- © 2000 Mineralogical Society of America
The mineralogical literature is full of images of crystal structures. These images provide a satisfying way to understand and interpret the results of a crystal structure analysis. They also provide a visual model for understanding many physical properties. For instance, an atomic-scale understanding of the cleavage in mica is immediately obtained once an image of its structure has been seen.
Now, however, with the advent of personal computers that can compute and display images quickly, it is possible to routinely create dynamic images of crystal structures, not only by simply spinning them about an axis, but also as a function of temperature, pressure and composition. Examples of these animations are found on the cover of this volume and at the edges of the pages of this chapter. Such dynamic images are effective means for presenting papers at meetings using computer projectors, and could have a place in on-line journals. They can be a useful guide for understanding the results of an experiment and are indispensable in the classroom situation. Constructing a series of images, stored as bitmaps, and then displaying these images one after another is an effective way to make the computer animations. This paper presents an outline of the procedures for making these sorts of movies.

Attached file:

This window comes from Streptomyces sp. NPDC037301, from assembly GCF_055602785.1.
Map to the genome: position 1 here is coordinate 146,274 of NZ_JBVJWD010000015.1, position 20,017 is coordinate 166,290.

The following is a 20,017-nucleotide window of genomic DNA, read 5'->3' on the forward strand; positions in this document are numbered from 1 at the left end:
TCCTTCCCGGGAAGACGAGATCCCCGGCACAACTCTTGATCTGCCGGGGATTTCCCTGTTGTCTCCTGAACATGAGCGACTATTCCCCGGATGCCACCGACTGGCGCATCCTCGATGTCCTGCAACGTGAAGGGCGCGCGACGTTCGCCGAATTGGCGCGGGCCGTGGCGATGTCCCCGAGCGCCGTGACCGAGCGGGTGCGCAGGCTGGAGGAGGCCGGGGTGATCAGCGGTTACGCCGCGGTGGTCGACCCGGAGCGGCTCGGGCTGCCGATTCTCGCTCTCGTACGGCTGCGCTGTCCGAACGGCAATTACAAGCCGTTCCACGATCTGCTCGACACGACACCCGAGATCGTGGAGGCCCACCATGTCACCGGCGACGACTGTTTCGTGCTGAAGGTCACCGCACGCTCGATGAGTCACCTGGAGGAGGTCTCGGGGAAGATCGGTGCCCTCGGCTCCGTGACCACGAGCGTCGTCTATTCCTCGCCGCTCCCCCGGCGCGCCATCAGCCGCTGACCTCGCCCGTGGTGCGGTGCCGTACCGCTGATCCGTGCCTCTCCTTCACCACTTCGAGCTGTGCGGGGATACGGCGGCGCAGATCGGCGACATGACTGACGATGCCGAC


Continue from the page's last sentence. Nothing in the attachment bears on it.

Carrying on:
It is anticipated that the contents of this chapter will soon be outdated, because computer-generated animation techniques are still rapidly developing. As such, we at least hope to provide a starting point and some motivation for those who would like to present and visualize their data in a new and exciting way.
A movie can be easily constructed from a set of data if the data can be characterized by a one-dimensional parameter. Because a movie is a set of images, or frames, displayed as a function of time, we can use …